Sports media folks typically will support it because, if God forbid, a team were to move, their livelihood would be at stake. Plus, they deal directly with players, coaches, and team executives who can sell them regularly all the perks a new stadium can provide for the team and media members.

News/talk folks can fall victim to hearing too much from their political contacts who often promote and sometimes are the ones who vote on these projects. They’re influenced by lobbyists and others who are legally doing their job but are also on the payroll for the big-money entities involved. 

But who’s looking out for the little guy? That should be you.

While you may have the access and contacts in the higher-end social circles of your community, that’s not where most of your listeners live.

Political feelings always ebb and flow, but we are living in a country where populism is becoming more popular. The last few years have been hardest on those from the middle class on down. COVID’s economy benefited work-from-home white-collar workers, where one parent could stay home with kids who were stuck learning from home.

In contrast, the same economy hurt working-class folks, who were less likely to be able to work from home and certainly could not watch their kids daily as they tried to learn from home. On top of that, the stock market has gone gangbusters the last couple of years, while the working class has struggled to pay for its groceries.

The economy has been very different since COVID, depending on your socioeconomic level.

That said, as populism grows in popularity on the right and the left, understand where your radio listeners are at in their lives and their likely unwillingness, or at the very least, fair skepticism, to fund stadiums for billionaire team owners.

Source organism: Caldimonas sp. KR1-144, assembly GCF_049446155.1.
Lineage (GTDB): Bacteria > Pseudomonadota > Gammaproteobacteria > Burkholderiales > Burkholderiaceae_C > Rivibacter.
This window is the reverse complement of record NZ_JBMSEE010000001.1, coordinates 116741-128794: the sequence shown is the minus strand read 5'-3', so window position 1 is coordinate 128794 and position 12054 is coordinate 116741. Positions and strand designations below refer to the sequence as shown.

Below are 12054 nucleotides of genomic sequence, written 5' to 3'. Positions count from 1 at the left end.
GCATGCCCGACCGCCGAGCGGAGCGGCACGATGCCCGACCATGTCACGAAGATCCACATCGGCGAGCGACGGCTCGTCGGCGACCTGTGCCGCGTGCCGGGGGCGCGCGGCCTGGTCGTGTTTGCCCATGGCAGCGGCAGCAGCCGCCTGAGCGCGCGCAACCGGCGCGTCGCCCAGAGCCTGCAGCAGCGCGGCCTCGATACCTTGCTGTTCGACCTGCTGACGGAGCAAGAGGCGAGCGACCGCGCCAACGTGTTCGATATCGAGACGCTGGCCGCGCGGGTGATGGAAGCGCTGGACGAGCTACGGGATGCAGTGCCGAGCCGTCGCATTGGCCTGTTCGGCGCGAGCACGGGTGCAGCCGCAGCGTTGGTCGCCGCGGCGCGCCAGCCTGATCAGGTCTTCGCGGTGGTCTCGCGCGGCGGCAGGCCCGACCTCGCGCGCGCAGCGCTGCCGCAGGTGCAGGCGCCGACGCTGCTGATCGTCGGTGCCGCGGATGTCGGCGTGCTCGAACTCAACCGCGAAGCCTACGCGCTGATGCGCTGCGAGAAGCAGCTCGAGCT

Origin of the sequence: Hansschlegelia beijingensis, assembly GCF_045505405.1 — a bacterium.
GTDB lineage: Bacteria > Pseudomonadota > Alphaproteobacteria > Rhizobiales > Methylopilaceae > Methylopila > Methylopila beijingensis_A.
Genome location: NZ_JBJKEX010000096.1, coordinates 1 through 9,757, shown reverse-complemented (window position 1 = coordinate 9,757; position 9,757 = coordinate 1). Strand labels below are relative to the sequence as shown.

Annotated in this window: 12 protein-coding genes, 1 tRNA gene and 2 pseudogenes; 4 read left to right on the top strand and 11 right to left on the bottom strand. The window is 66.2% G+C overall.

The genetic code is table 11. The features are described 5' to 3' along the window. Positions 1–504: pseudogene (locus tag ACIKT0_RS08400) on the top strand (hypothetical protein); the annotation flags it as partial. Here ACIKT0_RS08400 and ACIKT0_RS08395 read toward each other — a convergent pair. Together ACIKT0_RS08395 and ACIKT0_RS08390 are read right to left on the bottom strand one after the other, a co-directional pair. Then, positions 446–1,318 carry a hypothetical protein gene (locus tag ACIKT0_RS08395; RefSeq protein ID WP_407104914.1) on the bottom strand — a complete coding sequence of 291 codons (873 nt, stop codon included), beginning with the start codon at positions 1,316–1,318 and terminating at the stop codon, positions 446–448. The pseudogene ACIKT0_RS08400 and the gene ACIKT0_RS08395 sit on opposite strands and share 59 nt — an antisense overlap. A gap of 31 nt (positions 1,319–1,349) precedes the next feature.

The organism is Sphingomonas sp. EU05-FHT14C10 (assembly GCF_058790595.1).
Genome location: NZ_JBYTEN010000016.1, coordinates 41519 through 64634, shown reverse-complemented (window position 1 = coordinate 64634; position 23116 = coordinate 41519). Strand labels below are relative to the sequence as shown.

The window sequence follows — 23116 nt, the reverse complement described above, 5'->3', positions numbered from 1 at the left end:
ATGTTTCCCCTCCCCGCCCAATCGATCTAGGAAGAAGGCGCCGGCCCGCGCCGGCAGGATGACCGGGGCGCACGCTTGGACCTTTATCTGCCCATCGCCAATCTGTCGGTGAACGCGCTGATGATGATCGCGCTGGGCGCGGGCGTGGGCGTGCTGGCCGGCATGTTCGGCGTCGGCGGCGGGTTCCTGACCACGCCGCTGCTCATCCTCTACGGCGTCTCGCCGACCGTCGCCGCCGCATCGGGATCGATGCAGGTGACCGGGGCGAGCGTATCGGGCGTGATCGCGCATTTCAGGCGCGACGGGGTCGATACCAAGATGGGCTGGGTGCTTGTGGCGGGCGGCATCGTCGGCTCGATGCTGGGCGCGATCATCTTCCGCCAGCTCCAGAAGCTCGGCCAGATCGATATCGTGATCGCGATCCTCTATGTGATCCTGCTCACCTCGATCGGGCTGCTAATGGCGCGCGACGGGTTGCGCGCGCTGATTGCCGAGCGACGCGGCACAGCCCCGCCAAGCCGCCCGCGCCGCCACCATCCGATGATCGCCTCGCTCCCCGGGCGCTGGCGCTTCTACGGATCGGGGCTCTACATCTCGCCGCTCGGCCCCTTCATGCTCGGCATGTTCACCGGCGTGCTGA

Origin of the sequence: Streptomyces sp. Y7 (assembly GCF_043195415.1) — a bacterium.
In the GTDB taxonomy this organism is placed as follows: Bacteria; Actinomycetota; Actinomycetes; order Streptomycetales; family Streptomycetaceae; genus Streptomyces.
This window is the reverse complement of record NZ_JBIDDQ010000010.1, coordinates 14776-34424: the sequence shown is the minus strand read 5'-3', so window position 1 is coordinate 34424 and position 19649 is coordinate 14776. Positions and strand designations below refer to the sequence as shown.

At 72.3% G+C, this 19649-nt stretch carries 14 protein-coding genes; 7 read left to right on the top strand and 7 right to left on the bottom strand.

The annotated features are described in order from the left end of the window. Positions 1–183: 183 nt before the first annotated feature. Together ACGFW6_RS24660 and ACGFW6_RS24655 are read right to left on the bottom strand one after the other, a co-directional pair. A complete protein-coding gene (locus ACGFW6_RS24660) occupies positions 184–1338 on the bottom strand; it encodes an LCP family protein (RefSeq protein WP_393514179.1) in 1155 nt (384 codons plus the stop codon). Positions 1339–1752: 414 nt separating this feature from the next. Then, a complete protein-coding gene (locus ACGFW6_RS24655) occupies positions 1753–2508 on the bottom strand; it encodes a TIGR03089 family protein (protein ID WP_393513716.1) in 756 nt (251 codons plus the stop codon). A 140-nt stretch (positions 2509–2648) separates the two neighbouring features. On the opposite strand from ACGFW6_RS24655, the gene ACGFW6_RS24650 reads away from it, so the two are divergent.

Don’t let your relationship with a player, coach, or team executive overly influence your opinion. Don’t let your buddy, the politician or a lobbyist, get into your ear on how amazing their plan would be.

I think back nearly 15 years, when the New York Giants and New York Jets opened MetLife Stadium to much fanfare. Then, the dreaded PSL (Personal Seat License) came into being, which simply gave fans the “rights” to purchase their seats.

It was, and remains, an all-time scam. Former WFAN host Mike Francesa obliterated the teams. To his credit, while he had relationships with the franchises going back decades and could easily afford nearly any ticket in the building, he never lost touch with where the “average fan” was.

So, as these stadium projects continue to pop up around the country—and they could be coming to a town near you soon—I’m not telling you how to think or what to say on your radio show. Just be aware of the political climate in the country today, and always put yourself in your listener’s shoes first and foremost. You’ll never regret it. And they’ll trust you even more for it.